This review contains spoilers.
3.9 Do Or Die
At the time of writing, I have not yet seen the premiere of The Walking Dead season seven. I don’t know what will happen in Negan’s circle of pain, but I do know that The Walking Dead will have a hard time matching the anguish and sadness that came with not one, but two major deaths on this week’s episode of The Strain. Let’s eulogise said casualties – Councilwoman Justine Feraldo and the ex-luchador, friend of Gus – Angel de Plata himself – Angel Guzman Hurtado. RIP to both of these brave heroes who give their lives so others can live.
This week, things take a bleak turn on The Strain. A few episodes back, New York fell to Strigoi forces and now Feraldo’s men are abandoning her and their city. Feraldo decides to keep fighting with the few men left, but when her caravan is attacked, the last days of this brave politician arrived. We’ve seen Feraldo go from a typical city politician to a true warrior as she took back Red Hook and took the fight to the Strigoi like no other. We celebrated her victories and breathed a sigh of relief when we found out she wasn’t affected after a close call with a Strigoi worm. But this week, Feraldo’s luck runs out.
When her convoy is attacked, Feraldo takes a stand. She loses the remaining men loyal to her, but she isn’t alone. Because in the same pitched battle, Gus and Angel also stand and fight for their city. More on them in a second, but with Feraldo and Gus battling side by side you have the elite of society fighting together with the disenfranchised. It shows that in the face of the Strigoi attack, class and social economic status no longer matter. Here you have a gangbanger, a destitute ex-wrestler, and a powerful politician battling together because they’re all human, and they’re all New Yorkers.
But in this case, that’s just not enough. A few episodes back, Feraldo escaped infection when she got a Strigoi worm in her eye. This time, she isn’t so lucky. When a Strigoi attacks her, Feraldo fearlessly fires her weapon, but the splatter sends a Strigoi parasite straight into her eye socket, and this time there’s no Eph or Fet around to save her. This time, Justine Feraldo, the embodiment of the spirit of New York, is infected.
Meanwhile, Gus and Angel are making their stand. After saving Angel last week by killing his Strigoi mama, Gus just wants out of the city that caused him so much pain. Remember it was Gus who took the Master from that fateful JFK flight in the first season and basically allowed the Strigoi infestation to begin. Now, Gus wants out and Angel is forever by his side. But this time, like Feraldo, Angel is infected. Now, Gus is truly alone. His childhood hero, his guardian angel, the unstoppable Angel de Plata is infected. I need to take a minute here because I’m getting a little choked up. In Angel, we had a former Mexican wrestler that used silver crucifix brass knuckled to fight vampires with his bare hands. In Angel, you had a tribute to shlock cinema and lucha libre culture. Angel might have been my favourite character on TV, and now, he’s gone. Sacrificed so his friend, his surrogate son, Gus can live. RIP, brave souls.
If you still have some energy after those losses, let’s take a look at what else is going on. We have a flashback to the sad life of Eldritch Palmer. We’ve never known much about Palmer’s parentage, but this week, we meet his father. It turns out Palmer is a bastard, the illegitimate son of a billionaire who wants nothing to do with his ailing son. This week, we witness Palmer arriving at his father’s company asking for a job so he can prove himself.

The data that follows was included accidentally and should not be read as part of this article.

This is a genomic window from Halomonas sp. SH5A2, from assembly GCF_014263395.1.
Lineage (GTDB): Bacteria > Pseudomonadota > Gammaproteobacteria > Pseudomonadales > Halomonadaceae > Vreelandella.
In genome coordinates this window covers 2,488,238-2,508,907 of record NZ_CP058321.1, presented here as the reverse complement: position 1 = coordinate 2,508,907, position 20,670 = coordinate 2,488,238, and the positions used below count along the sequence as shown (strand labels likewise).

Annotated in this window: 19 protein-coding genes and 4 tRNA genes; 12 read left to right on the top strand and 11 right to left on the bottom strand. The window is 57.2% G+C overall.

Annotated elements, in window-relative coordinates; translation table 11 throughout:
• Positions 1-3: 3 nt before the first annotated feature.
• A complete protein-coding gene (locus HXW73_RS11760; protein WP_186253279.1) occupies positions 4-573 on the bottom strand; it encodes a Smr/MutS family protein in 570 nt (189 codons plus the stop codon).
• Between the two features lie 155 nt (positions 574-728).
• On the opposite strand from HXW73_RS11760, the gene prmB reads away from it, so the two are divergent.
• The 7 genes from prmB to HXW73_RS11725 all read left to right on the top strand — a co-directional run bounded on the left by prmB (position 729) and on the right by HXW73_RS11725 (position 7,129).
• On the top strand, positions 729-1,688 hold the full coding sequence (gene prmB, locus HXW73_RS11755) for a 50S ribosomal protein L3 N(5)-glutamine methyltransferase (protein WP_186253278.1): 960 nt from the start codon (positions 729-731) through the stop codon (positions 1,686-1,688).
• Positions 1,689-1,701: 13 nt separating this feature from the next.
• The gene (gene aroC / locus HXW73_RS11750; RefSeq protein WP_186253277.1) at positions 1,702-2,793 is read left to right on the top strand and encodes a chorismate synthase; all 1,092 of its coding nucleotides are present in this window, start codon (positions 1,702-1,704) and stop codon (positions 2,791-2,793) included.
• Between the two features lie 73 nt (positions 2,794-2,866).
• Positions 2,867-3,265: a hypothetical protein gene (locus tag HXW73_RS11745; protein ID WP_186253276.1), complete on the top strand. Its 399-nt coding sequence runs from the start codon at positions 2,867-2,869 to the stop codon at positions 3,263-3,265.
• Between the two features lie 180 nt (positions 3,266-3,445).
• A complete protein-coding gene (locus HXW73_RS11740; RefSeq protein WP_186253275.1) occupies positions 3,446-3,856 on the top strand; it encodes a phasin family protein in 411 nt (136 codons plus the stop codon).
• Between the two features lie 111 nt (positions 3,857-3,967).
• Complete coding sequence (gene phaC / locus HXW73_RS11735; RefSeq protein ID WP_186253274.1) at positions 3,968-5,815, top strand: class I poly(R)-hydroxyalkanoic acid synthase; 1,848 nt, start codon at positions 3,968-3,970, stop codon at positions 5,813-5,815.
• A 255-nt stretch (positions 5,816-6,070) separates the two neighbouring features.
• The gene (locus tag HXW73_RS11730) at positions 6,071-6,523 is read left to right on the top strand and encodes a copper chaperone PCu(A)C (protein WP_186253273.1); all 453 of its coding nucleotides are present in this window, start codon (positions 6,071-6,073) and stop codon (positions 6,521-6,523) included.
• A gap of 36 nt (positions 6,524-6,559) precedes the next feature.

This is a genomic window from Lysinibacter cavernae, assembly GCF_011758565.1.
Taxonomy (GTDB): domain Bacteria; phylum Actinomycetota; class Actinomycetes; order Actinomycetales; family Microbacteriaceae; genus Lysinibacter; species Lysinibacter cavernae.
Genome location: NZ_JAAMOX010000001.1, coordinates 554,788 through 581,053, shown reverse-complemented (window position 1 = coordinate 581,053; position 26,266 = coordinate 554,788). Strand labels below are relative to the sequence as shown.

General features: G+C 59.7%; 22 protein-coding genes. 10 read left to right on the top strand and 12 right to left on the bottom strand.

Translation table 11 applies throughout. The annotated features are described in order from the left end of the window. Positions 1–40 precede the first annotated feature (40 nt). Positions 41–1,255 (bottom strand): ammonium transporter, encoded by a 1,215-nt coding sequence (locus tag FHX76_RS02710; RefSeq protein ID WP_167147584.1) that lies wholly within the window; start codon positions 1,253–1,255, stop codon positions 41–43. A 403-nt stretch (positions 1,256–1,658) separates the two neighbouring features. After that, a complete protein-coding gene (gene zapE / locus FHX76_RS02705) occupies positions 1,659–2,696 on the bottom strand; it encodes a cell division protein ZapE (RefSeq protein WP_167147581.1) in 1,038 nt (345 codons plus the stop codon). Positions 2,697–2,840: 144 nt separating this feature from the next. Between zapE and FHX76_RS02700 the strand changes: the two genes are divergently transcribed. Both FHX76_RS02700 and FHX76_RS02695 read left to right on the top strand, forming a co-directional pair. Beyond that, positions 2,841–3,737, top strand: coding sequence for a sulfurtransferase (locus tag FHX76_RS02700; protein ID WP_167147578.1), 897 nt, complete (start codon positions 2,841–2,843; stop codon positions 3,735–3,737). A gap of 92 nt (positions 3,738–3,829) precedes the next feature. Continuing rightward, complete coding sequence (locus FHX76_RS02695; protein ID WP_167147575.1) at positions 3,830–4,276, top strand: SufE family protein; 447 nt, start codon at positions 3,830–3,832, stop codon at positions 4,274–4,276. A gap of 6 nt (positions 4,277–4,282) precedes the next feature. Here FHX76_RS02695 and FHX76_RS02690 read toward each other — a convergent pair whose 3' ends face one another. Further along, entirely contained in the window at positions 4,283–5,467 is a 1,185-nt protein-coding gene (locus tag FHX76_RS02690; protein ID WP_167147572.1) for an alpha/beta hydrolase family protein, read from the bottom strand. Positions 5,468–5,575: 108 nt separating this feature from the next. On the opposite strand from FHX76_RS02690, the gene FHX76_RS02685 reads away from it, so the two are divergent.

Palmer wants to show the world that despite his many physical limitations, he still has what it takes to make money. Palmer’s father shuns him and gives him a cheque for ten thousand dollars, telling him to get out of his life. That cheque became the foundation for Palmer’s fortune and years later, it’s revealed that Palmer buys out his father’s company, dismantles it and puts his father’s loyal workers out to pasture. This begins Palmer’s descent into cruelty and avarice, and it goes a long way to explain why Palmer was willing to betray the human race to the Strigoi.
Palmer’s story also shows how tough the old man is. He rose from nothing to become a billionaire and is able to make his father pay for his cruel dismissal. Well, in the present, Palmer proves his toughness once again by luring Eichhorst into a trap. Eichhorst sees a weak old man, but in reality, Palmer is a wolf under a blanket with a shotgun and almost succeeds in killing the Nazi vampire. Now, it seems Palmer is fully on the side of the angels, well, as long as it is profitable to him anyway.
This week is totally loaded with material, as we also get to see Eph and Dutch build their weapon against the Master. They use one of Nora Goodweather’s Feelers (those creepy, crawly children vampire things) to build a weapon that blocks the Master’s commands. They bring the weapon to Setrakian and Fet, but the old man and the exterminator aren’t quick to trust Eph after the scientist stole the Lumen a few weeks back. It also doesn’t help that Eph is now bedding down with Dutch, Fet’s ex. All the conflict ends once Mister Quinlan shows back up. Last week, Quinlan survived an underground nuclear blast, and thank goodness he’s okay, because I don’t think I could handle losing a luchador and a benevolent ninja vampire all in the span of two weeks.
But wait, there are two nukes, and the remaining bomb is in the hands of Eldritch Palmer who completed his turn against the Master. Despite the loss of Feraldo and Angel, it looks like the humans might have an advantage after all. We’ll find out next week in the season finale.
Read Marc’s review of the previous episode, White Light, here.